Life Span: 6-10 years on average, but some male geckos live greater than 20 years with the proper care.
Sexual Maturity: 9-18 months of age.
Behavior and Handling
Leopard geckos are generally friendly, however, excessive handling can be stressful to young geckos.
We recommend only handling leopard geckos after than are 5-6 inches in total length.
NEVER grab or hold the gecko’s tail, or it might be dropped. The tail will regenerate, and the process generally takes 30-40 days and can be very taxing on the animal’s body.
**IMPORTANT**: All reptiles, even animals that are perfectly healthy, may potentially be carrying salmonella.
It is safest to assume that your gecko is always shedding salmonella and take the appropriate precautions.
Children and immunosuppressed individuals are more at risk of serious illness resulting from salmonella exposure.
Be sure to wash your hands after handling your gecko.
A 15-20 gallon aquarium houses one or two leopard geckos from hatchling to adult size.
Incompatible tank mates can lead to fighting and stress. If housing in pairs be sure to only house similarly sized leopard geckos together, and do not mix species.
Multiple female leopard geckos may be housed together (if approximately the same size, but sexually mature males are territorial and will fight.
The cage should be at least 1-foot-tall with a screen top to support a light fixture and provide good ventilation.
A humid hide should be placed on the hot side of the enclosure to allow it to shed its skin properly.
Your leopard gecko enclosure should have plenty of space and include branches to climb and places to hide.
Provide non-toxic plants and caves for your gecko to hide under as well as sloped branches for them to climb and exercise.
Some examples include logs, rocks, plants, and branches.
Hides should be available on both the hot and cool sides of the enclosure.
Young leopard geckos should be kept on paper towels or reptile carpet until they are 5-6 inches long. Note: Sand is never appropriate for leopard geckos.
Adult leopard geckos can be housed on calcium based sand, however it is IMPORTANT to feed them in a separate area so that you can be sure your leopard gecko is not consuming any of the sand.
GI impactions are much more common in younger leopard geckos, but can be observed in all ages if fed/housed inappropriately
Adult leopard geckos can also be housed similarly to young leopard geckos on paper towels or reptile carpet.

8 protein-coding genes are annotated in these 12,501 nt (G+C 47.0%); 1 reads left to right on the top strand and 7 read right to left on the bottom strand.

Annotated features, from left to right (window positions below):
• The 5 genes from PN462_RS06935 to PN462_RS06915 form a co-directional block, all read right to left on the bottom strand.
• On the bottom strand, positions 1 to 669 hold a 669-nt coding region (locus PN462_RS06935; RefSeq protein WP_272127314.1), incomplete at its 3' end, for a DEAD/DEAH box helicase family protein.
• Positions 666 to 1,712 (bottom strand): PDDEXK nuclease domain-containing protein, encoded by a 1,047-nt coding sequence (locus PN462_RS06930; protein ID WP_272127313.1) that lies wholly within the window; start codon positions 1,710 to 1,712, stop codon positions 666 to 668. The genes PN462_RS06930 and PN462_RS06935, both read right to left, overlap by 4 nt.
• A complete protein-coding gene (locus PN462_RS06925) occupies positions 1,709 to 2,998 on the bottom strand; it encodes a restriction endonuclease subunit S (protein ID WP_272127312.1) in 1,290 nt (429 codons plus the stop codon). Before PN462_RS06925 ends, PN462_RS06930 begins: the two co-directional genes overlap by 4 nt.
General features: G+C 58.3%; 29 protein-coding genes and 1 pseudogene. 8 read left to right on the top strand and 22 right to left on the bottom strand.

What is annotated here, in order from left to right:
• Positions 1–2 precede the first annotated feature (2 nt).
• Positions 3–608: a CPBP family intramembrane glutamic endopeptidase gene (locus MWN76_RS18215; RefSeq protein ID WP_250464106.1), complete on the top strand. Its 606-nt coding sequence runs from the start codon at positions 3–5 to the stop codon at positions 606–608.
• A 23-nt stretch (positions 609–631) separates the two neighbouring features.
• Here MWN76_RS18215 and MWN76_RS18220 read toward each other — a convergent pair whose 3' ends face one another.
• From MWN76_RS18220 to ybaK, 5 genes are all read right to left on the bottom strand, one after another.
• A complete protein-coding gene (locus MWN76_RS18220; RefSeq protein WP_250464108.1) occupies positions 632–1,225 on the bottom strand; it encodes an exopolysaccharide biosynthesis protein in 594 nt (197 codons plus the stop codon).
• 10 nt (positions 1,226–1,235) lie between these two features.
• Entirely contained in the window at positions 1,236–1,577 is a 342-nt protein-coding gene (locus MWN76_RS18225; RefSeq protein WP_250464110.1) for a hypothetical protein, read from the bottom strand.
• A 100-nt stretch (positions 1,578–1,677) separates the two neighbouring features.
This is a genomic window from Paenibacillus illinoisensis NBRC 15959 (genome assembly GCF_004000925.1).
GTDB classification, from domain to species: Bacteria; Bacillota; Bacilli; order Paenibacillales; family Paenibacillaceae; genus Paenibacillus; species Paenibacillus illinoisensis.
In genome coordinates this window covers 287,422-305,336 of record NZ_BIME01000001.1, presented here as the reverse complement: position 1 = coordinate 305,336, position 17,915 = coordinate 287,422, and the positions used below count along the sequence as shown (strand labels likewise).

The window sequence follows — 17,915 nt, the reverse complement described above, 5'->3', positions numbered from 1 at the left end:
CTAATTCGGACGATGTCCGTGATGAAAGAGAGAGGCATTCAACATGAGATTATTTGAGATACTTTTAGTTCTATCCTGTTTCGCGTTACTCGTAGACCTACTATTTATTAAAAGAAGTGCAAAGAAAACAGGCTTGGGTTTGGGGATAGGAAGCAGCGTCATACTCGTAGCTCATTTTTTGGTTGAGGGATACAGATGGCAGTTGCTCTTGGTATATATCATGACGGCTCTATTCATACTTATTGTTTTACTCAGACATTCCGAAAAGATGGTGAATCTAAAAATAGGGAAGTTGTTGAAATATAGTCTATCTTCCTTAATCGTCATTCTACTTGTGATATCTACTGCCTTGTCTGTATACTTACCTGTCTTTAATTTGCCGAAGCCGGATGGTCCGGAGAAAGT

Corncob, wood shavings, rock sand, newspaper, and gravel are not recommended substrate.
Lighting and Heating
Appropriate heat is essential for the survival of your leopard gecko.
Warm and cool areas in the enclosure is important because it allows for the proper regulation of body temperature.
Under tank heaters are a good way to heat your leopard gecko enclosure. Heat only one side of the enclosure to allow for variation in temperature.
Heat rocks tend to become too hot for leopard geckos and should be avoided due to the risk of burns.
A blue, red, or ceramic heat bulb can also be used in combination with the under tank heating
This is important for larger cages where achieving and maintaining an ideal temperature can be difficult.
The following POTZ (Preferred Optimum Temperature Zone)is very important for leopard geckos.
Hot side: 80-85 F
Cold Side: 70-75 F
Humid Hide/Basking Area: 88-90 F
Ambient air temperature of the room should be above 68 F
An infrared thermometer with a laser pointer is a great tool to assess the temperature gradient of different areas of the enclosure.
UVA/UVB light is not required for leopard geckos, but it is strongly recommended. 2.5% is the ideal UVB bulb type for Leopard Geckos due to their thin skin.
The lighting should be on during normal daylight hours all year long.
Leopard geckos that do not get the amount of UV light they need can lose bone density, which can lead to bone disease and fractures.
UV bulbs will stop emitting UV light after 6-12 months of use. It is recommended that the bulb be changed generally every 6 months for strip/tube lights and 12 months for coil lights.